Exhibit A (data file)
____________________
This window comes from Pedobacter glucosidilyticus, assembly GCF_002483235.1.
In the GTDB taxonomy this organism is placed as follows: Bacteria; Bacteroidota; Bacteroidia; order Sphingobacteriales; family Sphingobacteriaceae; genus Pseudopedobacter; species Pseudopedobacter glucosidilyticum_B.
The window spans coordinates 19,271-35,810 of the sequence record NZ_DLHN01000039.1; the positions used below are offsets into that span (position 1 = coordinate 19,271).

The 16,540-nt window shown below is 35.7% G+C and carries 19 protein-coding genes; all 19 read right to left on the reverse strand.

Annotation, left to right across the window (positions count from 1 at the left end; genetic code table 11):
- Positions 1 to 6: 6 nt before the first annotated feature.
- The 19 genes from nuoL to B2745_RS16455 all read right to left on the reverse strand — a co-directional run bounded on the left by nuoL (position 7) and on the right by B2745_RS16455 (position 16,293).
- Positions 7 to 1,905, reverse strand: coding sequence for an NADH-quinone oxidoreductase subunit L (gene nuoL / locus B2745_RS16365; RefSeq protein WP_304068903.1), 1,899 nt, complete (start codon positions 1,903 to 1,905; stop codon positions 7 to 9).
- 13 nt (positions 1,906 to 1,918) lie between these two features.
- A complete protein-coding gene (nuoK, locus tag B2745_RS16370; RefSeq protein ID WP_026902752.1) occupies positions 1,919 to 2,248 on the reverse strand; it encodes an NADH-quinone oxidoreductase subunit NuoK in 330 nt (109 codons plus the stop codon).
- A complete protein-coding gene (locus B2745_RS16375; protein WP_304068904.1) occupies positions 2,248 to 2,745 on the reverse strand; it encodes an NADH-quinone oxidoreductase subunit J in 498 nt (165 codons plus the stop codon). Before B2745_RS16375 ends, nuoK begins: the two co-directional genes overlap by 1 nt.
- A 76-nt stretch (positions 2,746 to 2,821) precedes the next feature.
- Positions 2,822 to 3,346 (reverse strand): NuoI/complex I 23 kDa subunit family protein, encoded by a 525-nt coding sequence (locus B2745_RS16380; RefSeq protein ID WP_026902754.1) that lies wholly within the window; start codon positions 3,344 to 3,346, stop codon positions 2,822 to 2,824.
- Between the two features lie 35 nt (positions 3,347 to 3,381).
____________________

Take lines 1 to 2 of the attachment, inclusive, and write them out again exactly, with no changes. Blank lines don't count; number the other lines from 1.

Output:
This window comes from Pedobacter glucosidilyticus, assembly GCF_002483235.1.
In the GTDB taxonomy this organism is placed as follows: Bacteria; Bacteroidota; Bacteroidia; order Sphingobacteriales; family Sphingobacteriaceae; genus Pseudopedobacter; species Pseudopedobacter glucosidilyticum_B.